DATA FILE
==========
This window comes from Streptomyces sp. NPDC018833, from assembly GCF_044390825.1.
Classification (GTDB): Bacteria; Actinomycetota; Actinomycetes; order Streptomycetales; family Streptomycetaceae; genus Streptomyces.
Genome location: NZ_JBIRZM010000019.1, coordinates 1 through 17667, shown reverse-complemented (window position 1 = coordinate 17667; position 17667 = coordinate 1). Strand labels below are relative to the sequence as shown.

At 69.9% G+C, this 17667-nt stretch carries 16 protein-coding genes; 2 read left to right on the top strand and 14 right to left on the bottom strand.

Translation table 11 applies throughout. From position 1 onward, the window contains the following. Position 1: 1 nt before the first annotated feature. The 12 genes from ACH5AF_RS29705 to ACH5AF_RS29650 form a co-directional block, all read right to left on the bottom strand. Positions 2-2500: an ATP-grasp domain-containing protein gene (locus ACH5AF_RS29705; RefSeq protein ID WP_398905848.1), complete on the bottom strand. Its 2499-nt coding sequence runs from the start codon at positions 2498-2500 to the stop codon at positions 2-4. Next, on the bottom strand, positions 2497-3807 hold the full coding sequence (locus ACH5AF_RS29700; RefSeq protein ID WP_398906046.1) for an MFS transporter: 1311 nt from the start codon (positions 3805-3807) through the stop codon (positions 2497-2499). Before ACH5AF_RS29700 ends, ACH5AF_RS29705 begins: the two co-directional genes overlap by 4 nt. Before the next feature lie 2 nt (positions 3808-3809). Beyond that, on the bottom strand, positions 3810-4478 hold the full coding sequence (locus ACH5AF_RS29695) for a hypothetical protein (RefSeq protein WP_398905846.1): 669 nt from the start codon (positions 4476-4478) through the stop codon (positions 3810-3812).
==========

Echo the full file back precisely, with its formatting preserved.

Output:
This window comes from Streptomyces sp. NPDC018833, from assembly GCF_044390825.1.
Classification (GTDB): Bacteria; Actinomycetota; Actinomycetes; order Streptomycetales; family Streptomycetaceae; genus Streptomyces.
Genome location: NZ_JBIRZM010000019.1, coordinates 1 through 17667, shown reverse-complemented (window position 1 = coordinate 17667; position 17667 = coordinate 1). Strand labels below are relative to the sequence as shown.

At 69.9% G+C, this 17667-nt stretch carries 16 protein-coding genes; 2 read left to right on the top strand and 14 right to left on the bottom strand.

Translation table 11 applies throughout. From position 1 onward, the window contains the following. Position 1: 1 nt before the first annotated feature. The 12 genes from ACH5AF_RS29705 to ACH5AF_RS29650 form a co-directional block, all read right to left on the bottom strand. Positions 2-2500: an ATP-grasp domain-containing protein gene (locus ACH5AF_RS29705; RefSeq protein ID WP_398905848.1), complete on the bottom strand. Its 2499-nt coding sequence runs from the start codon at positions 2498-2500 to the stop codon at positions 2-4. Next, on the bottom strand, positions 2497-3807 hold the full coding sequence (locus ACH5AF_RS29700; RefSeq protein ID WP_398906046.1) for an MFS transporter: 1311 nt from the start codon (positions 3805-3807) through the stop codon (positions 2497-2499). Before ACH5AF_RS29700 ends, ACH5AF_RS29705 begins: the two co-directional genes overlap by 4 nt. Before the next feature lie 2 nt (positions 3808-3809). Beyond that, on the bottom strand, positions 3810-4478 hold the full coding sequence (locus ACH5AF_RS29695) for a hypothetical protein (RefSeq protein WP_398905846.1): 669 nt from the start codon (positions 4476-4478) through the stop codon (positions 3810-3812).